Today's featured workspace is a home office that does double duty as a study area, media room, guest room and more. Despite the multi-functionality the space is still tidy, unified in decor and style, and remarkably cable free.
Lifehacker reader Ed Venture has a tiny room — a mere 3m x 3m — that serves as his home office, a space for his kids to study and relax, a guest room when friends visit, and a place to store files and other office essentials. He remodelled the space with a wide array of tricks including dividing the existing closet into a workspace nook and a media-centre storage rack, routing the cables through the walls, and using dark walls and bright accents to make the space seem bigger. The room even has touch-controlled lighting, customised for studying, watching movies and more.
Take a closer look in the gallery below, and make sure to check out the details notes Ed included with each photo.
Ed's Office - front: Since we live in a small house, this spare room had to be many things. It had to be my home office, guest room, mini media room, library and study area for the kids — and that's a lot to cram in for a room that is 3m x 3m.
To start, the main closet was ripped out and separated into two separate units; one for storage and one where a compact built-in desk would go. The desk couldn't really be a free-floating piece of furniture, because we needed to have enough room to pull the sofa bed out.
Ed's Office - back: Most people would paint a small room a bright colour to make it "look bigger". Well, this room was so small that it wouldn't do much good, so I went the other way. I wanted to have the room feel cosy and warm – like a jewellery box lined with soft flannel (I live in mid-Michigan with long, cold winters, so while this can work here, it may not work for everyone).
The paint is deep industrial grey with a sand finish. I set the dark paint off with white trim and pops of bright green. I don't know why, but I love the look of galvanised metal, so I used it as an accent in the magnet board, storage buckets (from Tractor Supply Company) and storage bins (from Lowes). I also used more galvanised duct sheet for insets in my cupboard doors above my desk (this is where the bedding for the pull-out sofa is stored).
To offset the bright metal and green pops, I built a mirror and wall unit out of aged reclaimed lumber I bought from the Habitat for Humanity Re-Store in Saginaw. This is a GREAT place, by the way! The people are fantastic and there are some great finds at fantastic prices. The wood I used came from houses that were being razed in downtown Saginaw and had a nice aged finish. All the wood you see in my room cost me less than $US8 (did I mention the fantastic prices).
As for accessories, I also enjoy vintage Steelcase furniture. I got the chair from a neighbour who was going to put it out to the kerb for rubbish day. The vinyl is in excellent condition; no rips, tears or cracks. Best of all it was free. The waste bin was found by my wife Molly years ago. Again — it was free and a fantastic find!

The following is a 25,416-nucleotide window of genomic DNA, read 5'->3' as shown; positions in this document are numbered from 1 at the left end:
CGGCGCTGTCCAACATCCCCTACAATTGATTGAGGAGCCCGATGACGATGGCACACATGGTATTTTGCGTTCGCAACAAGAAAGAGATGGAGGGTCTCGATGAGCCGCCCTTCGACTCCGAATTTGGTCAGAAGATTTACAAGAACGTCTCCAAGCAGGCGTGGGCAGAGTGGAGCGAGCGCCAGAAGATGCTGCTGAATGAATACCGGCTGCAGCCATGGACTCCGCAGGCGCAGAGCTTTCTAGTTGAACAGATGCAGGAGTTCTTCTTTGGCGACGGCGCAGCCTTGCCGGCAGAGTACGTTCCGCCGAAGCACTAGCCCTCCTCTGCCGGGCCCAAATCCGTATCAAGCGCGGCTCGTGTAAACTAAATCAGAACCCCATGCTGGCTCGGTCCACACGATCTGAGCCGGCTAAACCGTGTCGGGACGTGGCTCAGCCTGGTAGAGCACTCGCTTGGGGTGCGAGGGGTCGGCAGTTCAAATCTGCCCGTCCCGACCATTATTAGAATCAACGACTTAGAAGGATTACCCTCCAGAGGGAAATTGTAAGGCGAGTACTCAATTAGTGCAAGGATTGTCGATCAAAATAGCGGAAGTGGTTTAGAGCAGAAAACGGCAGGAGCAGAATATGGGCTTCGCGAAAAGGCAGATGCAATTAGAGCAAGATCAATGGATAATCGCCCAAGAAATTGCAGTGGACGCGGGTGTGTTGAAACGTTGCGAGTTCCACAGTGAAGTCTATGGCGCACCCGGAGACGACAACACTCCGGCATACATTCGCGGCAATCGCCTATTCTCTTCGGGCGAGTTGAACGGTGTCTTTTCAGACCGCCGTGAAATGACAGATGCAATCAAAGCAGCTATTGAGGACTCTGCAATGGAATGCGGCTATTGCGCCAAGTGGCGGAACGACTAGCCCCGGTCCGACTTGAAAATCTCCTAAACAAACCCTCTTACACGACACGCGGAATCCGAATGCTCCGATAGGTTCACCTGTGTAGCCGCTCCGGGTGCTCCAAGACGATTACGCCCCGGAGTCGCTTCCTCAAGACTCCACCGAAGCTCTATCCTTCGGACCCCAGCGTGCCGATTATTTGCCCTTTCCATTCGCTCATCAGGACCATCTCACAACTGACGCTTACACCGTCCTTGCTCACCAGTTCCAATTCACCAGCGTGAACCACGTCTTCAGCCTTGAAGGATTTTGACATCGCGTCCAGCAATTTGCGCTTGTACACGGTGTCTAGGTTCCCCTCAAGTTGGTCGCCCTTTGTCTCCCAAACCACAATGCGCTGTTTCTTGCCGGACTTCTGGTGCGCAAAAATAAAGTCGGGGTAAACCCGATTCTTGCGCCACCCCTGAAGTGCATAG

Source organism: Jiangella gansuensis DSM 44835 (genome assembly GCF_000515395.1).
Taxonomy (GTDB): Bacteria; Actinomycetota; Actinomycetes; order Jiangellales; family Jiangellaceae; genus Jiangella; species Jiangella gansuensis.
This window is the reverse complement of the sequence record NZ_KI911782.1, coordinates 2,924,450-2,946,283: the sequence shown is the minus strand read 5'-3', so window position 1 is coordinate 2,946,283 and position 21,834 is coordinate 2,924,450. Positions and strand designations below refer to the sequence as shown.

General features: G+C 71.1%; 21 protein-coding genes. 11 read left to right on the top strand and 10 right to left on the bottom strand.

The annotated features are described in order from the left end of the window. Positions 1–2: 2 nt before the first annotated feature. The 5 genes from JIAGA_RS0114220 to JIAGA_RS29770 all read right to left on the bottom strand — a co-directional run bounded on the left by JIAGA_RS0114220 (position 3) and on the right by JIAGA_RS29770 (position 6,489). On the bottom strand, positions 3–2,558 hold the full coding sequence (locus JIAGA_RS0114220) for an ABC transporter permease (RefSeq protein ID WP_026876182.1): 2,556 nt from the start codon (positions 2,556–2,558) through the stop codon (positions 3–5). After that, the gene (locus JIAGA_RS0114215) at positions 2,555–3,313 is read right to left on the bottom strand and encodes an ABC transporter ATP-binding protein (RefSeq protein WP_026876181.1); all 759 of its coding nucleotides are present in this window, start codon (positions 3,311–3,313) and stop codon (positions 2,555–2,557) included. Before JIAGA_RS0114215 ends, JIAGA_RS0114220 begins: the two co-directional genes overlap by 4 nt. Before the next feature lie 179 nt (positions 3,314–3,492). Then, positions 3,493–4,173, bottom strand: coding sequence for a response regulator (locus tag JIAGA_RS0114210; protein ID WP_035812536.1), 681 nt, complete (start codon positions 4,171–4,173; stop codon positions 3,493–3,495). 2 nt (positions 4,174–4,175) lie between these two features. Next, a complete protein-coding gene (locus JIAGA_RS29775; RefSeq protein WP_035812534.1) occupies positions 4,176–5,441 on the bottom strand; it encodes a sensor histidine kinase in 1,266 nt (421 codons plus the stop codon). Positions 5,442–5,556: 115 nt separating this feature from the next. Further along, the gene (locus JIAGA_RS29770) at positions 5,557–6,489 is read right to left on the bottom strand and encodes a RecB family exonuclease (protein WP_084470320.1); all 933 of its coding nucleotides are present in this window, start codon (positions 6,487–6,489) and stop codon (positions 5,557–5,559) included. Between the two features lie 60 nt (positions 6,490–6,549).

Ed's Office - audio and video gear: On the other side of the wall where the media wall unit is hung is the garage. I was able to put runs of conduit in to carry the necessary power and audio/video cables. The AV cable conduit comes through the overhead cupboard above the desk and into the closed where I have my amp, cable box and PS3. All the audio and video cables came from Monoprice.com, by the way. You just can't beat the deals there. It only ran me about $US50 to cable the whole thing up!
Ed's Office - desk with PC off: I built the desk out of two cheap kitchen cabinets I bought at Lowes, a sheet of MDF and some salvaged Formica. I cut the bases off the two cabinets so the top would set at desk height and not counter height. I left 15cm behind the desk to hide the cables and made a pull-out kick panel in the back for easy access. The computer sits in the left-hand cabinet below the desktop.
Above the desk is a home-made magnet board built from a standard sheet of galvanised duct metal that I picked up at Home Depot. I glued the sheet to a piece of MDF and offset it from the wall with a 5cm x 10cm cleat. Behind the magnet board at the bottom is a power strip and a string of rope lights to give a soft backlight for the space. Above are standard IKEA puck lights.
Ed's Office - desk with PC on: I attached my monitor to a swivel, tilt and extending monitor arm that I picked up at Monoprice.com for $US12. This allows me to push the monitor back and use the desktop for paper activities when needed and pull it out and adjust it when I want to use the computer. The adjustment arm allows for just about anyone to sit comfortably at the desk and use the computer for hours.
Ed's Office - media centre with night backlights on: Below the media centre are two IKEA bookcases on rollers. As mentioned, I use the galvanised bins to store my junk (mostly old CDs and such). The bookcases need to roll out of the room so that when gusts come for the night, the bed can be pulled out with plenty of room to move around the end. Since all the cables for the media centre are contained behind the reclaimed wood unit, there are no cables to trip over when the room is converted to a bedroom.
Ed's Office - command unit: The entire room is setup with X10 adaptors and is controlled by an old Phillip Pronto remote that I got on the cheap. I have lighting schemes setup for working at the desk, reading books on the sofa, watching TV or soft night lighting. It drives my mum nuts when she is over (she wonders what happened to good old- fashioned light switches), but I like it.
Ed's Office: Myron the wonder cat's favourite spot to rest while I work.
Gray, Green, and White: A Multi-Purpose Home Office [Lifehacker Workspace Show and Tell Pool]